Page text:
Amid the animated throng, Sulleiman blends inconspicuously enough, though not of these parts. In fact, no one ever really seems to know quite where he’s from, or what he’s about. It had been whispered, among superstitious folk, that he had practiced as an alchemist in middle Europe, or a shaman of the steppes, or even, some fantasized, an ancient architect from some lost continent – yet he seems to have been in these mountains forever, practicing one form of wizardry or another no doubt – but, nobody really knows. Either way, he commands an air of someone not to be trifled with. And this bright market morning, he eyes the miraculously unchipped, if faintly yellowed, white enamel tub in the early morning light; the layered shades of some 150 years of worn paint over the pitted cast iron exterior – a pleasing patina; the stout lion’s claws clutching balled feet. He decides it will serve admirably for his purposes. Withdrawing a string purse from the folds of his tunic, he pulls out two silver, peso fuerte coins.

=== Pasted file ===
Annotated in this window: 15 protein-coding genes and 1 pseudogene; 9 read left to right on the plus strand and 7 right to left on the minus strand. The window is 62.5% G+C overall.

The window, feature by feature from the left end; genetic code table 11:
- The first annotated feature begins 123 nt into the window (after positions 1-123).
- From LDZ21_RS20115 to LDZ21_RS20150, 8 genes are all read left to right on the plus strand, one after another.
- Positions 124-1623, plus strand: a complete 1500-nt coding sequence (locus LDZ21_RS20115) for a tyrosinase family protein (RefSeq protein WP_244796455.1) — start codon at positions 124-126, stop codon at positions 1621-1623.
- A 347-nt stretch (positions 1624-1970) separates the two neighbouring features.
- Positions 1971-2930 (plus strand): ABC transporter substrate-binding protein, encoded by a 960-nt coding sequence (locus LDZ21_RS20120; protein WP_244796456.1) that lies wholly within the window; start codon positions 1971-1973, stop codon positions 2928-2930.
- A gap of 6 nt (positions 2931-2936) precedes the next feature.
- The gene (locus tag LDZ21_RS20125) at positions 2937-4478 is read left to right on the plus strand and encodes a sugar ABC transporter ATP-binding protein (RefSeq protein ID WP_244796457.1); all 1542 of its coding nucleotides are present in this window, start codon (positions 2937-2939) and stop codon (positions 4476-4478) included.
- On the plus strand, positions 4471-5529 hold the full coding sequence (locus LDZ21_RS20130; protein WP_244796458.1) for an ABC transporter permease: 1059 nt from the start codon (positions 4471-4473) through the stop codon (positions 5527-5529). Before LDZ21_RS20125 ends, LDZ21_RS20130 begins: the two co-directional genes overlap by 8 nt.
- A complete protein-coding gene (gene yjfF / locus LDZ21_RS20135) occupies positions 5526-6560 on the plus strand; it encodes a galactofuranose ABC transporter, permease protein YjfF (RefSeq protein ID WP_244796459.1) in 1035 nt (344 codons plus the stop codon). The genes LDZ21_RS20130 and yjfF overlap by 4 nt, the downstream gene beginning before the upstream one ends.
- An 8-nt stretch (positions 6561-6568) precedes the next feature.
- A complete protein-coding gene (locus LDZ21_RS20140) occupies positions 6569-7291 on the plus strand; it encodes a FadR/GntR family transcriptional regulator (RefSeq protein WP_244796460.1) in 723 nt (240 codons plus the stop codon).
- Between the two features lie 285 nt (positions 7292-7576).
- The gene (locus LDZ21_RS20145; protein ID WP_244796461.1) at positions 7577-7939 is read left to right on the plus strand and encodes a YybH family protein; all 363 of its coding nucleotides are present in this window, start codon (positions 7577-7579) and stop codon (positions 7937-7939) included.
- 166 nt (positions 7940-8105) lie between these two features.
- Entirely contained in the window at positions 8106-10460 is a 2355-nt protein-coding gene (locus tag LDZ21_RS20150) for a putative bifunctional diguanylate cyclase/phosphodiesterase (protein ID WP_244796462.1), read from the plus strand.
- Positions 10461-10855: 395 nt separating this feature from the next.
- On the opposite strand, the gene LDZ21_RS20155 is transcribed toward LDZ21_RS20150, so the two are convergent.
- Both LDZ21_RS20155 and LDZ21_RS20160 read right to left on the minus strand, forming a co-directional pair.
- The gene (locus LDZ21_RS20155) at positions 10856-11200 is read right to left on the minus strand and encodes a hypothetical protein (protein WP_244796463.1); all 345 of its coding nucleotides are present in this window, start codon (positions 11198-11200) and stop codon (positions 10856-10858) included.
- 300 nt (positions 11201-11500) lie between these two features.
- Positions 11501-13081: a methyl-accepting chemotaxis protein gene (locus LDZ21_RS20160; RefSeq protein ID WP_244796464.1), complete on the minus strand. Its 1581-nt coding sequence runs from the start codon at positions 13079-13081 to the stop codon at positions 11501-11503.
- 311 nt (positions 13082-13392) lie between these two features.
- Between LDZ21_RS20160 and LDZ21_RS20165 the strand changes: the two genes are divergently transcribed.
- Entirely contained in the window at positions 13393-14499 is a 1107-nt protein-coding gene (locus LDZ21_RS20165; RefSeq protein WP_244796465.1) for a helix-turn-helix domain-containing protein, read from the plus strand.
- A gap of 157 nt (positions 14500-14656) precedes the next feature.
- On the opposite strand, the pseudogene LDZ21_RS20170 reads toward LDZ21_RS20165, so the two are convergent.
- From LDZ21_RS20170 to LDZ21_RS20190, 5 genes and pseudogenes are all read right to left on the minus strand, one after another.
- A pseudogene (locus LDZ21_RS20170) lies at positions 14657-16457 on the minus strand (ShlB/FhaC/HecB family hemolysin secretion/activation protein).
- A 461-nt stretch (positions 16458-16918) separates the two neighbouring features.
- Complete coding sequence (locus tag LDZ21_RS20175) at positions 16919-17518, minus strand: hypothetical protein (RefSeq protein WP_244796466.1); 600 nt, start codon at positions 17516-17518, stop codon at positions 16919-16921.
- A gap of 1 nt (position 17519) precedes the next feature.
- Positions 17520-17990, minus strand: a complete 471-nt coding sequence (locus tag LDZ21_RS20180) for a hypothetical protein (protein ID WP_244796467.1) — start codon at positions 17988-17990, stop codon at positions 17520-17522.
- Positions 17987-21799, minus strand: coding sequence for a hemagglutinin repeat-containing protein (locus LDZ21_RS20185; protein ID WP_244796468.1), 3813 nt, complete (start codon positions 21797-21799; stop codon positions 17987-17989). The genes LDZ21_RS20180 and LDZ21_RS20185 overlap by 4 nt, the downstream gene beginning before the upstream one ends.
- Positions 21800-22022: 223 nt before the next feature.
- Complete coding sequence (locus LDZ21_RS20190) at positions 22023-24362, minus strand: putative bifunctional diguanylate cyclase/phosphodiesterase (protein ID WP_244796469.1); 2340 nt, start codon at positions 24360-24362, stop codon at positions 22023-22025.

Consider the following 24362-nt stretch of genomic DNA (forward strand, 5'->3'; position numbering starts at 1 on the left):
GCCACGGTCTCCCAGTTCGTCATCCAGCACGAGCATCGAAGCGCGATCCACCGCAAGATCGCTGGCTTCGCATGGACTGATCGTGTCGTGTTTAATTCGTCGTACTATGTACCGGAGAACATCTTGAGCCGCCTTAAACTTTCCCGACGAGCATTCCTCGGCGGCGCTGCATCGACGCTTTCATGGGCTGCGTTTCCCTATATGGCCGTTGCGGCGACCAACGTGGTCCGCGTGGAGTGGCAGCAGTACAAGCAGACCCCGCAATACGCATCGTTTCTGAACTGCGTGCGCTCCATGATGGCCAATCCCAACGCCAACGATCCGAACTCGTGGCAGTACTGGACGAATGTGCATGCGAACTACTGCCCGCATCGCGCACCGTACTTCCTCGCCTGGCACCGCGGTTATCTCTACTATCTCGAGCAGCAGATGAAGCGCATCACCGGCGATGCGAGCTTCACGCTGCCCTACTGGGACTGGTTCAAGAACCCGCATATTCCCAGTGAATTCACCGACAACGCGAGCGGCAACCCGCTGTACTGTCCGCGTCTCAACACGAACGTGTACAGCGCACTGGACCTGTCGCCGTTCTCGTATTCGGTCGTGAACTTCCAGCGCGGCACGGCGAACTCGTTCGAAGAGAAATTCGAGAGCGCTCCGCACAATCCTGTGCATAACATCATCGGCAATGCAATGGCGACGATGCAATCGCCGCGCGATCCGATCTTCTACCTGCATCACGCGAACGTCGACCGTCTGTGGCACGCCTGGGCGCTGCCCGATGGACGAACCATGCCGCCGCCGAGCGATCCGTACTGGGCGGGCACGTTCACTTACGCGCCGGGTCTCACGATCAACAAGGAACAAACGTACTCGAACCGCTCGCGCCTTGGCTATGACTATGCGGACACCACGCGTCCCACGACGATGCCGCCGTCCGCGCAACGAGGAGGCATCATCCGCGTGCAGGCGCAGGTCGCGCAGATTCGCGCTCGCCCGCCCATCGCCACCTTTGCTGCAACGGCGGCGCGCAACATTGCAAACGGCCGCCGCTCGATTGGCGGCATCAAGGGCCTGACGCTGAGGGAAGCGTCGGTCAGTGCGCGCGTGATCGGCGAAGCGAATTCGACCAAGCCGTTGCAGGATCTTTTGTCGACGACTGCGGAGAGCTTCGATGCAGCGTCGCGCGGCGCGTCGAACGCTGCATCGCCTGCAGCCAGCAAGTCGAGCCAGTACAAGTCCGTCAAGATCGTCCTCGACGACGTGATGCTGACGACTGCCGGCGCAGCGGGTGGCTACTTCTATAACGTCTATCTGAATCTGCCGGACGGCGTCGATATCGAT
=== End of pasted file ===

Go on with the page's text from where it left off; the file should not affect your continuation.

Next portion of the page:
The keeper of the tub, sitting squarely on his wooden stool, takes a long draft from his mug of chicha and looks up without expression, eyes shaded by the band of shadow cast from his hat. The tall elder standing there, leaning on his crooked staff, sunlight luminous in his untamed hair, proclaims in a thick sort of Ural accent, though in the local dialect, “I will give you one coin for the tub and another to have it brought to Dos Aguas.”